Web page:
There are ten million viruses in one single drop of seawater, and many more viruses than stars in the universe. How does this understanding shape how we perceive them, us, and life in general?
Press play to discover:
- How multiple persistent, invading viruses contributed to the formation of the immune system of cellular organisms
- What happens when the counter-regulation between thousands of viruses in the genome gets out of control
- How the evolution of placental mammals is an example of how a persistent virus cares for the growth and development of its host
Viruses have affected every organism on the planet since the start of life. Most of them infect their host in a persistent way, which means they don’t kill the host, but try to invade the genome of the host where they will remain. But are they alive? According to Guenther Witzany, they absolutely are. His reasoning is based on the fact that viruses depend on the genetic code. Furthermore, they cooperate, compete, and communicate with one another, which means they exhibit biotic behavior.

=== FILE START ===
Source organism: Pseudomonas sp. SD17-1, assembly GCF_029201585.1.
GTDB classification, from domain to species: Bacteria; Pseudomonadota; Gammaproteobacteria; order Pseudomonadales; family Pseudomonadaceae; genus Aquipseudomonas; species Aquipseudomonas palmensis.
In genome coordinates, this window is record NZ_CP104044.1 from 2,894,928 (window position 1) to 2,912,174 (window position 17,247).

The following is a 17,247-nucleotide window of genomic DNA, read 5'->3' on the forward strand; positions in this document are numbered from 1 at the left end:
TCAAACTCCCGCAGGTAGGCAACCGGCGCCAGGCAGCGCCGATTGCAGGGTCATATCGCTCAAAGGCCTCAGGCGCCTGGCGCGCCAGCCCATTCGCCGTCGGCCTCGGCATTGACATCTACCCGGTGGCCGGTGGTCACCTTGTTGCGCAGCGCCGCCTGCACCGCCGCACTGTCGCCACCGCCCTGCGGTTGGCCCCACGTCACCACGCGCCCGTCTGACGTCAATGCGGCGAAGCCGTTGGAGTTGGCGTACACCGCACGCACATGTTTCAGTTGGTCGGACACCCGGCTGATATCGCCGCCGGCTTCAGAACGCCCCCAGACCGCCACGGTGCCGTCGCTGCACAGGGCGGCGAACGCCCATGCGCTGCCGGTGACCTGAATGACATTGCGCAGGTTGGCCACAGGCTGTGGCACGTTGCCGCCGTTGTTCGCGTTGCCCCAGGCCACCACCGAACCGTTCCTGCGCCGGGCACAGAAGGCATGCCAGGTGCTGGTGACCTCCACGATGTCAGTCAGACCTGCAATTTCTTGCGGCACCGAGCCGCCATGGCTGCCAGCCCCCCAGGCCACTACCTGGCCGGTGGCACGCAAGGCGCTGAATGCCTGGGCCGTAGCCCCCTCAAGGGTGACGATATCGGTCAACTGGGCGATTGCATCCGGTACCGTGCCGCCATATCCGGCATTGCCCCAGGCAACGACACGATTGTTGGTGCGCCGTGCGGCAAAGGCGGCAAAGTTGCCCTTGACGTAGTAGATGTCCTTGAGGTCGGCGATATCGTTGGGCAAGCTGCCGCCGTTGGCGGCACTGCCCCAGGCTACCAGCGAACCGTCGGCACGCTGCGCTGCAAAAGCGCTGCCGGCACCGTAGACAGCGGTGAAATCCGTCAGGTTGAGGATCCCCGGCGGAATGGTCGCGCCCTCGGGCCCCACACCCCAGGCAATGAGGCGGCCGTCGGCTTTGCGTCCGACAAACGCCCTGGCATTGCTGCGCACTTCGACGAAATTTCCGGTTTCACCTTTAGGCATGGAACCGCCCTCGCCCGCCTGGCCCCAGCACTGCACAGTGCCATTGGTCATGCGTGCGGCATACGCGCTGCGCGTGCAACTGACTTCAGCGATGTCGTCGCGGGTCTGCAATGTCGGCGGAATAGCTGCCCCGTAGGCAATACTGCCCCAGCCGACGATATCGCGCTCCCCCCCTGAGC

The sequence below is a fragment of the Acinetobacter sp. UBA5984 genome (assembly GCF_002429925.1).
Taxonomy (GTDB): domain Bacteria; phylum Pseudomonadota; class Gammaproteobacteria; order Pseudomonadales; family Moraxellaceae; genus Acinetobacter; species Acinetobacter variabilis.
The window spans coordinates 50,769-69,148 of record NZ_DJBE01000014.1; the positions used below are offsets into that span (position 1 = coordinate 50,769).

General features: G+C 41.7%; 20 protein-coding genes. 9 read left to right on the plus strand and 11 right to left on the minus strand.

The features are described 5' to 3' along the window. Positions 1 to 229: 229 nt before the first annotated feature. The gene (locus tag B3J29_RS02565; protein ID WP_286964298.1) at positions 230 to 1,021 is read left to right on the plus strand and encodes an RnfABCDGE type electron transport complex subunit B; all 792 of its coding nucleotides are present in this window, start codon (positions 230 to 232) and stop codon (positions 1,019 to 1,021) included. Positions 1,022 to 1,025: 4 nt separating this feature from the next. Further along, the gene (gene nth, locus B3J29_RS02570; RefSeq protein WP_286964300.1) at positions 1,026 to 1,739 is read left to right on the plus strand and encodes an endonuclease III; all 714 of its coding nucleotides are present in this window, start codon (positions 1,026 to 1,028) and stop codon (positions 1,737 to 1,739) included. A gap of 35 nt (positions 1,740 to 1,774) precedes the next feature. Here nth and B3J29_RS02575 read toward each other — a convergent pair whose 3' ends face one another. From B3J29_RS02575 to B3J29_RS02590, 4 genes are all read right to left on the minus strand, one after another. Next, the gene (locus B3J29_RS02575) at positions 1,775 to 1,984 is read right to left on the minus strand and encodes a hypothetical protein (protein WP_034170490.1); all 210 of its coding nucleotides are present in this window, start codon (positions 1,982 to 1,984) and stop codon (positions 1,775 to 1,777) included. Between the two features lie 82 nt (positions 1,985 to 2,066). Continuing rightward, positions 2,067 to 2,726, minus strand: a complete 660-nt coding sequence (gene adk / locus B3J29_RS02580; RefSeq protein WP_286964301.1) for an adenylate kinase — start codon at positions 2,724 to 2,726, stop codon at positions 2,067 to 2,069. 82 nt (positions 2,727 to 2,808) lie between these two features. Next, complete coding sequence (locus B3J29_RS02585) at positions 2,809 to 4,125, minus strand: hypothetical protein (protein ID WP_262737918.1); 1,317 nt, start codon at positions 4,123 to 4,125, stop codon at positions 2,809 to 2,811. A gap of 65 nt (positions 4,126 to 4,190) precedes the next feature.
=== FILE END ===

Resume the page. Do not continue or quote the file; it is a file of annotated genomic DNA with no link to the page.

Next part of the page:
Witzany is an accomplished author and philosopher of science, language and communication, and biology. In the late 1980s, he proposed a concept of life as a communicative structure. His work revolves largely around understanding the association between language and communication and the genetic code, and how the cells of an organism and viruses coordinate their behavior and interactions to reach a common goal.
He discusses his view on the dividing line between living and nonliving entities, provides examples of specific forms of communication used by plants, the idea of communication as a prerequisite to coordination between cells, toxin-antitoxin systems in biology, what might dictate whether a virus is lytic, lysogenic, or endogenizing, and more.
Check out Witzany’s authoritative books and research on the topics of communication and coordination in cellular organisms, and the abundance and significance of the role of viruses on the planet. Follow the link here: http://www.biocommunication.at/.
Available on Apple Podcasts: apple.co/2Os0myK